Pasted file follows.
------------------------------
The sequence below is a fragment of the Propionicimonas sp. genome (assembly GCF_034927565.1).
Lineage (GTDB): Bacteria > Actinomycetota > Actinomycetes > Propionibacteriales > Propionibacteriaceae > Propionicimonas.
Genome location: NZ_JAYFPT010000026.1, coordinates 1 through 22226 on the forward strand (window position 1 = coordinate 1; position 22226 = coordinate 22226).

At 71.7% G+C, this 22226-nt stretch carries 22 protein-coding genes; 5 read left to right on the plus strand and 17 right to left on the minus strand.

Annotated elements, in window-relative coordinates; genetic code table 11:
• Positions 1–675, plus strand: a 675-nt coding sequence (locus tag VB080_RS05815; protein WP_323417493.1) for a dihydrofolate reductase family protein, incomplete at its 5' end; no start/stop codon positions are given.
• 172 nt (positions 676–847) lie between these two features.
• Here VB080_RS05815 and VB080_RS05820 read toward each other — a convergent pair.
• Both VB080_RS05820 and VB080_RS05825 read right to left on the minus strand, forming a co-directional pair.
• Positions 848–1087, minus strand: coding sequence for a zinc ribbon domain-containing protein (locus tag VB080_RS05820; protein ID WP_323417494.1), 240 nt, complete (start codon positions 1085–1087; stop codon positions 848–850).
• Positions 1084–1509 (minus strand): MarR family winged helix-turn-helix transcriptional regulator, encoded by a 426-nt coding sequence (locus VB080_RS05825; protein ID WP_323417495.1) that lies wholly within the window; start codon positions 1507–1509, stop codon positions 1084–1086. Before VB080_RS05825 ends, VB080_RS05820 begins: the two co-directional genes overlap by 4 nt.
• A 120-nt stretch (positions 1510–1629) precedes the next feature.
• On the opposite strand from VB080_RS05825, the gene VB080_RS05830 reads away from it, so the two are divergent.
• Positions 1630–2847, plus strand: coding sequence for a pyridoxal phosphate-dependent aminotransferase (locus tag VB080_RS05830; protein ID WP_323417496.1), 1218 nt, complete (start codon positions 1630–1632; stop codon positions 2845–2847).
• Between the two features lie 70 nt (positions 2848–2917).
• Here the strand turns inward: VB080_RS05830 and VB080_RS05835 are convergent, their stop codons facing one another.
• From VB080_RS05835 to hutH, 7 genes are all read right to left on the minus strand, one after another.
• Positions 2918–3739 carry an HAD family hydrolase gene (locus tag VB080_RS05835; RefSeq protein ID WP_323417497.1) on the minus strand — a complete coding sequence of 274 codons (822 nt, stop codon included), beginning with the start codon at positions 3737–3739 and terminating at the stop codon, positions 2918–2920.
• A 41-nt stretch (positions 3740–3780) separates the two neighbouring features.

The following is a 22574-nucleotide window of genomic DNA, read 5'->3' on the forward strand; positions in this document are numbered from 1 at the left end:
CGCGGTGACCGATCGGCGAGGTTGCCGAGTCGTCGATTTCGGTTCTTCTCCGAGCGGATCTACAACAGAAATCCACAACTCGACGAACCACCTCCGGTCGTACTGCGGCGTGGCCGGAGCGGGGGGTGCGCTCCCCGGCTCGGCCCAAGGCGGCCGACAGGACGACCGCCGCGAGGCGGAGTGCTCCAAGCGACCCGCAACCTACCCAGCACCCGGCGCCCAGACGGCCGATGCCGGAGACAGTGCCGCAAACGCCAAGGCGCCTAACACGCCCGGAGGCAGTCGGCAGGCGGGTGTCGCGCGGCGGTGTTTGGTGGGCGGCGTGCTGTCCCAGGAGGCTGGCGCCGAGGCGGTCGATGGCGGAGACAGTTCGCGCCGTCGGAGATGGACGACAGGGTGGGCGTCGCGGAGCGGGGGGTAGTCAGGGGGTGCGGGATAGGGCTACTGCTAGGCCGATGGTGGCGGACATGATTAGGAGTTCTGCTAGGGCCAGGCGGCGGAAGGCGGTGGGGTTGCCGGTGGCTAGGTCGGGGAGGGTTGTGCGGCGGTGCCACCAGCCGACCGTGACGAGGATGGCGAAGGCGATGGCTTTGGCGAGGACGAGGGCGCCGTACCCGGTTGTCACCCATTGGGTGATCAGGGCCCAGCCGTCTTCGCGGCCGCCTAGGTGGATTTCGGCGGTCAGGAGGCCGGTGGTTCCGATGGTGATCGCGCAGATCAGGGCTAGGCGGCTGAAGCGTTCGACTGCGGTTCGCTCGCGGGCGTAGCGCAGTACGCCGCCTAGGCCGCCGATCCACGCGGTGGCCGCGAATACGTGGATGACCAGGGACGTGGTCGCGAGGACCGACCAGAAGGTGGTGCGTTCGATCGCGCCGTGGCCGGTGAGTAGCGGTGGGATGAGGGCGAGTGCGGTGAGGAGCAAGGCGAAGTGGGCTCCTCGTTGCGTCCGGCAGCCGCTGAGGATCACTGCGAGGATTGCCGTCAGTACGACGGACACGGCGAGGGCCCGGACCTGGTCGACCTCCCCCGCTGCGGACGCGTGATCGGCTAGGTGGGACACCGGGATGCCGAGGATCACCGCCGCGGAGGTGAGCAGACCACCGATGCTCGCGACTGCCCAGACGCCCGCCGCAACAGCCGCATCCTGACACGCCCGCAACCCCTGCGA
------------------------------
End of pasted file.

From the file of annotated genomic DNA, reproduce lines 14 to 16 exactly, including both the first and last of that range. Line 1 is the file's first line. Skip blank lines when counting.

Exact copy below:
• Positions 1630–2847, plus strand: coding sequence for a pyridoxal phosphate-dependent aminotransferase (locus tag VB080_RS05830; protein ID WP_323417496.1), 1218 nt, complete (start codon positions 1630–1632; stop codon positions 2845–2847).
• Between the two features lie 70 nt (positions 2848–2917).
• Here the strand turns inward: VB080_RS05830 and VB080_RS05835 are convergent, their stop codons facing one another.